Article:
Rebranding Brand USA


Brand USA, under attack from the Tea Party and working hard to rebrand itself, scored a public relations coup on Sunday as the subject of a friendly lead article in the Washington Post’s business section headlined “A campaign to lure back foreign tourists – and their money”.

From its launch in 2010, America’s first federally funded destination marketing organisation has been under fire as “corporate welfare” for the US travel and hospitality industry, representatives of which, by law, occupy each of the seats on its 11-member board.

Supporters say it is a badly needed and cost effective effort to recoup America’s share of the international travel market. This fell from 17.2 per cent in 2000 to 12.4 per cent at the end of the decade, more than partly due to the increased hassle, post-9/11, of getting across the border.

The Travel Promotion Act of 2009 under which Brand USA was created specifically requires the organization to “develop and implement a plan…identify, counter and correct misperceptions regarding United States entry policies around the world.”

The US waives visa requirements for passport holders from 37 countries – not, alas, South Africa as yet — whose citizens are judged friendly and not an inordinate risk to overstay their welcome. They still need to obtain a “travel authorization” for which they must pay $14 (much less than the $160 others have to pay for a 90-day tourist visa). It can done online, but payment is by credit card only.

The $14 fee was created solely to fund Brand USA. $10 of it goes into a Treasury account from which Brand USA may draw up to $100 million a year. The remaining $4 goes to the Department of Homeland Security for administering the fee.

Congress was determined that Brand SA should be a public-private partnership in more than name.

Initially, Brand USA was permitted to draw two dollars from the Treasury for every dollar it raised via its board members, each of whom, by statute, represents a specific segment of the travel business. This fiscal year, the matching requirement is one for one.

The private sector contribution can be up to 80 per cent in kind rather than cash. The definition and valuation of in-kind contributions have inevitably been a source of controversy.

Senator Jim DeMint, a now retired Tea Party icon, and his Republican colleague Tom Coburn, a fierce deficit hawk, issued a report in October blasting Brand USA and its board – all appointees of President Obama — for lavish spending and dodgy accounting.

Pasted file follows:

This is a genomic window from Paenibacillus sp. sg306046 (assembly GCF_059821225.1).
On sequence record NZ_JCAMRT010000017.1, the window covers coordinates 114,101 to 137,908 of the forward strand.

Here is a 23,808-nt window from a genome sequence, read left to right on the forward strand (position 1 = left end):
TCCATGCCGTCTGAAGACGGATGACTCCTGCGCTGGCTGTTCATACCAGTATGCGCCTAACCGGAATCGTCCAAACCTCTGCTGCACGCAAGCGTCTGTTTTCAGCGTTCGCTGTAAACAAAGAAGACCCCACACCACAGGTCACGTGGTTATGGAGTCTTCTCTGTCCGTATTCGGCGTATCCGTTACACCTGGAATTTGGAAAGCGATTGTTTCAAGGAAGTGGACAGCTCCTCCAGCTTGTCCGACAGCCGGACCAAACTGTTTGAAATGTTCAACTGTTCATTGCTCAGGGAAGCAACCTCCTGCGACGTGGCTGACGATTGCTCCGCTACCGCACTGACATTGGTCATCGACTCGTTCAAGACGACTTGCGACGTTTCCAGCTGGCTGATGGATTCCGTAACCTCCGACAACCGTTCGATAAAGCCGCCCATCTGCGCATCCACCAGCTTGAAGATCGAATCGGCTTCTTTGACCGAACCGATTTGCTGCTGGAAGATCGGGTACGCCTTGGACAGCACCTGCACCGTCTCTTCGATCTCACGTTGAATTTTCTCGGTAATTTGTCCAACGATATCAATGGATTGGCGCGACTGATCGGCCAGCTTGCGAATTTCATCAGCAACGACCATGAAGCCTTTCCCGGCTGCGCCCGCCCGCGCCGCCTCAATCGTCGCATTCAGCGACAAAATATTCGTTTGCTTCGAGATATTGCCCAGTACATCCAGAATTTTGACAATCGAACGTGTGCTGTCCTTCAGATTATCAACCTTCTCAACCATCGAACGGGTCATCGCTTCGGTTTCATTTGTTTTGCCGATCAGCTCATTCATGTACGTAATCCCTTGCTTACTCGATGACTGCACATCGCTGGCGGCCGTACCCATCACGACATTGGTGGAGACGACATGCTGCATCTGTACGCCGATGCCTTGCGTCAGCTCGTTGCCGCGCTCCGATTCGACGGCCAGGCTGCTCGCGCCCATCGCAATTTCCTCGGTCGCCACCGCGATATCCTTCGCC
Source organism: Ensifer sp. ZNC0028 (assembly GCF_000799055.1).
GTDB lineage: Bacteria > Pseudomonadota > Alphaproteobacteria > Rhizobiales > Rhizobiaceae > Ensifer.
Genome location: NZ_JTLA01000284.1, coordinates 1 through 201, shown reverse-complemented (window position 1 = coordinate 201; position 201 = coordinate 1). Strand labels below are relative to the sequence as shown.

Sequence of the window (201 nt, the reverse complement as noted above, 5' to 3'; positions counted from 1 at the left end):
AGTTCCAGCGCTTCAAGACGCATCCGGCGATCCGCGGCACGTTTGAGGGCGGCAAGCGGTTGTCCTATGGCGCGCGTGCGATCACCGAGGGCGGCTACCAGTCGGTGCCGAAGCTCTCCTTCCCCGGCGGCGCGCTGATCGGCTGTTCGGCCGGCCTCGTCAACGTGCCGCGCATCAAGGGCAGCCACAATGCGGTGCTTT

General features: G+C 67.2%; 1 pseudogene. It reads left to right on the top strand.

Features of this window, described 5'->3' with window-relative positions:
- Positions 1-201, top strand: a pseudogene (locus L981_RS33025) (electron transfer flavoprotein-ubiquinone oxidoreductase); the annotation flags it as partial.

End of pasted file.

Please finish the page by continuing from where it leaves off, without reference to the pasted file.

Among the things that stuck in their craws was board members’ first class airfares, limousine bills, baseball tickets and tips to porters being treated as a matchable donations.

“It is immoral to ask the federal government to shell out $100 million every year to pay for high ranking executives to enjoy parties in London and luxury suites at major league baseball games in the name of ‘travel promotion,’ “ Coburn thundered.

DeMint’s soundbyte: “Only Washington could think that taxing tourists will increase tourism or that we need a new bureaucracy to duplicate our vibrant tourism industry’s advertising budget.”

Brand USA relies heavily on outside contractors – PR agencies and the like – to do much of its work. Some, it is alleged, padded their bills and then agreed to forego full payment so that they difference between what they said they were owed and what they were actually paid could be booked as contributions.

Questions have also been raised about that quality of Brand USA’s management. The Daily Caller, a conservative news site, obtained a copy of an internal audit which stated “a majority of the staff did not have any idea what the mission was” and “staff spends money without any checks and balance or funds tied to a budget”. Staff turnover appears to have been high.

Brand USA’s business plan for 2013 implicitly acknowledges shortcomings. Among other changes, accounting standards of in-kind contributions, including “earned” media, are being tightened. Marriot International CEO Arne Sorenson, who joined the board in December, told the Post that “if we had to start the whole thing over again, some…hiccups would have been avoided.”

Travel to the US is picking up, especially from markets on which Brand USA is starting to focus. Arrivals from Brazil were up 26 per cent in 2011, to 1,5 million, from China up 36 per cent, to 1.1 million. Between them, they spent an estimated $16,2 billion.




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